How to Stop Hitting the Snooze Button—and Avoid Dangerous Side Effects from Snoozing
If it takes you 15 minutes to get out of bed after your alarm goes off, it's time to learn how to stop hitting the snooze button once and for all.
I’m a religious snoozer. TBH, if I'm late to work it's usually because I hit the snooze button too many times. I’m that girl who sets multiple alarms, all five to ten minutes apart, and snoozes between them. But here's the thing: according to experts, getting five minutes of extra rest from snoozing really isn't worth it.
For starters, when you snooze you're not getting high-quality sleep. “The time you snooze is essentially breaking up a long run in sustained sleep into a fragmented mess of light sleep punctuated by wakefulness,” explains W. Christopher Winter, MD, a sleep specialist at Charlottesville Neurology and Sleep Medicine, in Charlottesville, Virginia.
Then there's how exhausted you feel after you snooze. “We refer to this as sleep drunkenness [or sleep inertia], because that is what it feels like,” says Dr. Winter. Sleep inertia most commonly occurs with abrupt awakenings, and symptoms can include sleepiness and cognitive impairment once awake (which could make, say, driving a car first thing in the morning dangerous).
In addition to training your brain to ignore your alarm clock, you're putting your health at risk by snoozing in the morning, says Dr. Winter. “The constant sleep interruption has a cardiovascular risk factor and may carry with it cancer and cognitive risk as well,” he explains.
So, what’s the best wake up routine? Sleep until you need to get up, and then actually get up. Snoozing may be a tough habit to break initially, but it’s not impossible. Keep reading for Dr. Winter's tips on how to rise with your alarm and stop hitting the snooze button.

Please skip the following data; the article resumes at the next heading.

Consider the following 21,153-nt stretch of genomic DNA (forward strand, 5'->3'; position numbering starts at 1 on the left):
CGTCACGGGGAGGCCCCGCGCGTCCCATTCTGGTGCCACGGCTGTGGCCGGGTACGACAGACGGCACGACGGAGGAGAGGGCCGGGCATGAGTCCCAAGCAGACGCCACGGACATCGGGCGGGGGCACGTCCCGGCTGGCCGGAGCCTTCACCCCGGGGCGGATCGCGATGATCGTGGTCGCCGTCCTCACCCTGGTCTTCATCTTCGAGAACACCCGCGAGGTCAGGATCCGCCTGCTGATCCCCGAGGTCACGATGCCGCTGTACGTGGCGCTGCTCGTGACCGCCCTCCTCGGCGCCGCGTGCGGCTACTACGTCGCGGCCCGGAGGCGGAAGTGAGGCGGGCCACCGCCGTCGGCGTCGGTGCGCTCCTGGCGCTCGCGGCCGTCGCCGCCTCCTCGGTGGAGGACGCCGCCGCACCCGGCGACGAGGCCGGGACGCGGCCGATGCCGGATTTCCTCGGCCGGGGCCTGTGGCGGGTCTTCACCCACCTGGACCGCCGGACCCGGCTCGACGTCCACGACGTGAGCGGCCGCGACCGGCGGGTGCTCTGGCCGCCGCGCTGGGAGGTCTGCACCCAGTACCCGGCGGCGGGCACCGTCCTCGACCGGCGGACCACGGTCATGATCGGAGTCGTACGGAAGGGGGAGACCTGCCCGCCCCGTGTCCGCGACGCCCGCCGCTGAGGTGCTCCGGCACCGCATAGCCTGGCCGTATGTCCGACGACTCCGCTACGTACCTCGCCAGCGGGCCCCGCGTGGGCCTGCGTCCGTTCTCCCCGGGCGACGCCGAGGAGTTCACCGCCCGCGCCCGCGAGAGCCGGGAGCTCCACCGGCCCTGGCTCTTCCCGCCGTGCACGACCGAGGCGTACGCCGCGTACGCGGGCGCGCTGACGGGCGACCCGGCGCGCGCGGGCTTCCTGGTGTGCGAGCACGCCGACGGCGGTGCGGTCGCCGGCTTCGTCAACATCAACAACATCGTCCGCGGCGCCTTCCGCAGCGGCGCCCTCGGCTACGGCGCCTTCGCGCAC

Get enough sleep.
Though research can’t pinpoint exactly how much sleep individuals need, experts do agree on a rule-of-thumb amount for each age group. According to the National Sleep Foundation, it’s recommended that people ages 18-64 get a total of seven to nine hours of sleep on average.
Stick to a sleep schedule.
Go to bed at the same time every night, even on weekends. If you find yourself chronically hitting the snooze button, try hitting the sack a half-hour or hour earlier than you typically do. This could reduce your overall sleep deprivation and make it easier to get out of bed in the morning. Over time your body will become accustomed to the routine and be able to wake up naturally without relying on an alarm.
Put your alarm clock out of reach.
When the buzzer goes off in the morning, you’ll be forced to get out of bed to turn it off. At that point, you’re already awake and moving, so it will be easier to start your day instead of dozing off again.
Invest in a new alarm.
If traditional alarm clocks aren't doing the trick, it might be time to wake up a different way. The Wake-up Light Alarm Clock ($40; Amazon), for example, rouses you with light that mimics a sunrise that gradually increases in brightness over a 30-minute period, instead of a blaring beep. Another alternative is to download an alarm app such as “I Can’t Wake Up Alarm Clock”. Instead of allowing you to simply tap a snooze button, it forces you to do something more complex (like practice a foreign language) before you can turn off the alarm.
Make a breakfast treat the night before.
It’s OK to bribe yourself to get out of bed. As soon as you get up, make yourself a cup of coffee or indulge in a bowl of overnight oats with your favorite toppings. Having something to look forward to first thing in the morning is a great incentive to start your day right when you wake up.